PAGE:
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Can Shock Therapy Cause Memory Loss and Confusion?

By Dave / January 29, 2007

mriElectroconvulsive (shock) therapy can cause memory loss and confusion.

A previous post touches on other causes of short term memory loss.

Electroconvulsive therapy’s known side effects not only include memory loss and confusion, but also headaches, hypotension (low blood pressure), a fast heart beat (tachycardia) and a possible allergic reaction to the anesthesia used during the therapy.

Basically, an ECT treatment induces a seizure. About 3 out of 10,000 people may actually die from electroshock therapy.

True to your question, ECT (electroconvulsive therapy) is commonly used to treat depression, bipolar and a few other disorders as well. There are some health conditions that contraindicate for ECT. Your health care provider should have ruled these out before suggesting ECT.

You have every right to talk to your doctor about any aspects of your treatment, including side effects. He should be willing and able to answer your questions and confirm for you that the side effects of the treatment include both memory loss and confusion.

Hopefully, your doctor did warn you about the side effects of ECT before the treatments started.

You should also fully understand the effects of any medication that you are taking. Sometimes a pharmacist is much more helpful in telling you about the side effects of any given medication than your doctor.

Next time you pick up your medication from the pharmacy ask for a list of side effects. The pharmacist should be happy to provide that kind of information to you. You’ll be surprised at just how many side effects have been recorded for each medication.

One of the problems with medication for depression is that you may need to increase the dosages or change medications over time.

I read a story recently about a man who had been on similar medication for 23 years. He had felt lifeless during that time. One day, his doctor was not available and he was forced to cut his dosage in half to make it until the next appointment. He instantly felt better. The medication was causing side effects which may not have been measurable via any test.

If you are not happy with the effects of the shock treatment, try asking your doctor about any other alternatives he might have to offer. If you don’t like the answer he gives, you have every right to seek a second, third, fourth or even more opinions.

Another option might be to consult several licensed psychologists as they may have different approaches to treating depression and bipolar disorder.

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Some alternatives that might be worth investigating:

1. This site [aff] has a number of herbal supplements for depression and many other health related problems. [ Note: Be sure to check with your doctor, because there could be dangerous interactions between the medication you are taking and an herbal formula.]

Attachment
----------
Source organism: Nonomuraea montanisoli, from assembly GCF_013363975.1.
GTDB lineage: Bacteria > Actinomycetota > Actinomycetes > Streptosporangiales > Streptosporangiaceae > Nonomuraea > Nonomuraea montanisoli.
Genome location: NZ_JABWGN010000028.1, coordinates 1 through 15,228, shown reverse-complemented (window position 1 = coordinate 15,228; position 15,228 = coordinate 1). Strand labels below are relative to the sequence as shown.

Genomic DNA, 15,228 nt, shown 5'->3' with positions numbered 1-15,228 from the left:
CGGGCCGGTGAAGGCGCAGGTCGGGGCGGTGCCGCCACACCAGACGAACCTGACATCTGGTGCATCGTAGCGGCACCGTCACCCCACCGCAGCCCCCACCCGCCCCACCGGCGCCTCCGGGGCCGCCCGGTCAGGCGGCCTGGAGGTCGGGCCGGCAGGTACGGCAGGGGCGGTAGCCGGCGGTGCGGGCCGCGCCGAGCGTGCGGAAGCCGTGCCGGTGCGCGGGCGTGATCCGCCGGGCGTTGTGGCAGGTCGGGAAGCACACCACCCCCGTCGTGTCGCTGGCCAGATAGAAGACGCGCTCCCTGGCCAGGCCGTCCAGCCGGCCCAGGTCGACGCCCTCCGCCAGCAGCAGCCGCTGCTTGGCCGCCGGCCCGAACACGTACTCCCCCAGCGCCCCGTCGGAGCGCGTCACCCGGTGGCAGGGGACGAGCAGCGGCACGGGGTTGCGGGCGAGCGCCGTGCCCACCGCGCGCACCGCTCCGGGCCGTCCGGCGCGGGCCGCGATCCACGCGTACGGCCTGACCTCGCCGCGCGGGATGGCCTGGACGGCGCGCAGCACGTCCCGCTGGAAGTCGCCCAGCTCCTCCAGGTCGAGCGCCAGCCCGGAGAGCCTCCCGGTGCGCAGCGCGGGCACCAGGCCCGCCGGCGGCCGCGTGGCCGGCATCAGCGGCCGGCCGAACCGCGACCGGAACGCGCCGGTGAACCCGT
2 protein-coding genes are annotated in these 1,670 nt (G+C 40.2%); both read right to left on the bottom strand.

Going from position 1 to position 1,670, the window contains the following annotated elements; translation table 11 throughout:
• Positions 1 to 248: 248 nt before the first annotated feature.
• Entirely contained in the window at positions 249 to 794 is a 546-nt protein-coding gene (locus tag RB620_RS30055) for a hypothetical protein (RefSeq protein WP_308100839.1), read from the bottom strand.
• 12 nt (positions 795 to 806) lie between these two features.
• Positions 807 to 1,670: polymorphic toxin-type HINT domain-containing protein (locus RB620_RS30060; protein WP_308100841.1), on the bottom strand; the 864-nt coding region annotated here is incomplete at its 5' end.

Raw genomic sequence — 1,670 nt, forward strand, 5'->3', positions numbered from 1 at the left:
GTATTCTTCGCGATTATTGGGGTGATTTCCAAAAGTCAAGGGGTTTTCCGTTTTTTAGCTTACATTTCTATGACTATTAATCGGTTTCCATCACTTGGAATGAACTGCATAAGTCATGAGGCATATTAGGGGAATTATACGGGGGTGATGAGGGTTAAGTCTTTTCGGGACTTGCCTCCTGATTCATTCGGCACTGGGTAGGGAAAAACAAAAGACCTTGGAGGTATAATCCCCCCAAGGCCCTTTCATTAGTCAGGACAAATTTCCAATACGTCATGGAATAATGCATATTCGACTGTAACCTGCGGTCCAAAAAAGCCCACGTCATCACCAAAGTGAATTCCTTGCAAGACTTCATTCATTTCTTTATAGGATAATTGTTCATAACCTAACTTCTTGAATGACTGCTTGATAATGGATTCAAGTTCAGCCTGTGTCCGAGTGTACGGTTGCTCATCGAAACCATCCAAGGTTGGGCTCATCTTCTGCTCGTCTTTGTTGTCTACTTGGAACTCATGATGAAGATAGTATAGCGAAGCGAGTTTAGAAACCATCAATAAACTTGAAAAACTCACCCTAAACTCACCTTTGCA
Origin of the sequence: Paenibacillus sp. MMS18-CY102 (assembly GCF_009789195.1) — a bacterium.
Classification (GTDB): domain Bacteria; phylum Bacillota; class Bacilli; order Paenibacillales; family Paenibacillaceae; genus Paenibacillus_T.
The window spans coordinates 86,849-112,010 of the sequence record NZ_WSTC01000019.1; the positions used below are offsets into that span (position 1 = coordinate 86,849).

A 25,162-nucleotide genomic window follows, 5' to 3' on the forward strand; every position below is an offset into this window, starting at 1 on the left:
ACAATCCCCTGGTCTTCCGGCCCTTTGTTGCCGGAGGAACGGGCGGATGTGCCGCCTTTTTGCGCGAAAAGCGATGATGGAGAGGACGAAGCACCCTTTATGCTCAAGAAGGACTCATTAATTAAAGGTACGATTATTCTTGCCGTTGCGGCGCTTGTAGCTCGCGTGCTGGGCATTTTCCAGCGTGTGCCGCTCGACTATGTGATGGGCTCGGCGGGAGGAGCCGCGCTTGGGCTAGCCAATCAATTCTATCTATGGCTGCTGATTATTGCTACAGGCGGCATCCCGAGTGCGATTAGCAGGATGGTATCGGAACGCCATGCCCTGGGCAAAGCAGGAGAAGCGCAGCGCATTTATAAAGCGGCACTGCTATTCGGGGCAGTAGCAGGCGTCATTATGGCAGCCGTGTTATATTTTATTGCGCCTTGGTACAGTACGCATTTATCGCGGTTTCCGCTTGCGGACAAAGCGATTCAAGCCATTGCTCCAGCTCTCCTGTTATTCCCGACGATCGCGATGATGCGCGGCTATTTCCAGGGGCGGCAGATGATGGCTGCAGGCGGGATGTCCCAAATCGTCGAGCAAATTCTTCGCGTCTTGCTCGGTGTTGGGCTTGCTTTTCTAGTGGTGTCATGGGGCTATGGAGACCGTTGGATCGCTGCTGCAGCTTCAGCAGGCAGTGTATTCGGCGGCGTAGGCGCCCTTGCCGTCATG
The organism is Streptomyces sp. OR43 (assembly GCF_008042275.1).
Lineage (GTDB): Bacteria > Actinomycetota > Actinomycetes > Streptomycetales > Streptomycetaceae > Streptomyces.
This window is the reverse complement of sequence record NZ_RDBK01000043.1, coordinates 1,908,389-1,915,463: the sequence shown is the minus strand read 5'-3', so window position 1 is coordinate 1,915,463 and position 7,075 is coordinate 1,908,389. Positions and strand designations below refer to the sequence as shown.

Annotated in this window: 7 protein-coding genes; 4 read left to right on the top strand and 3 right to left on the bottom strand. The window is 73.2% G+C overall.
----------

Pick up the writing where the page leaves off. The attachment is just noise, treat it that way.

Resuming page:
In Europe, many people believe that they have obtained relief from depression by taking St. John’s Wort – a plant and herbal supplement that is used more frequently there.

2. Interesting Reading – A. There is a book called Seven Steps to a Depression Free Life [aff] – it is written by a woman who claims to be a successful life coach that once suffered from terrible bouts of depression. She talks about concepts such has how it isn’t enough to be depression free, it is important to feel fully alive. ( I have not read this book, but it does spark my curiosity.)

B. Bipolar reading: This book is by another woman who manages her bipolar disorder [aff] without utilizing drugs. She describes the toxicity she experienced from the medications she was taking previously and how that affected her life. Today she is better. I have not read this book.

C. Depression – End Depression Now – This book sounds like it focuses on finding the reasons why you are depressed and correcting them, rather than masking the ‘feeling of depression’ with medications. I have not read this one either.

I hope that answered your question. I’m not suggesting any particular course of action. I merely pointed out some interesting related material.

Seek to communicate with your physician about your concerns with your ECT treatment. Always remember that you can seek second, third and more opinions if you are not happy with the answers you receive from your doctor.

The FDA has not approved nor validated any statements on this site. This post is not meant to provide advice. If you have or think you have a mental disorder or health problem, you should visit your physician for diagnosis and treatment.

Tags: , electroconvulsive therapy,

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About the author

Dave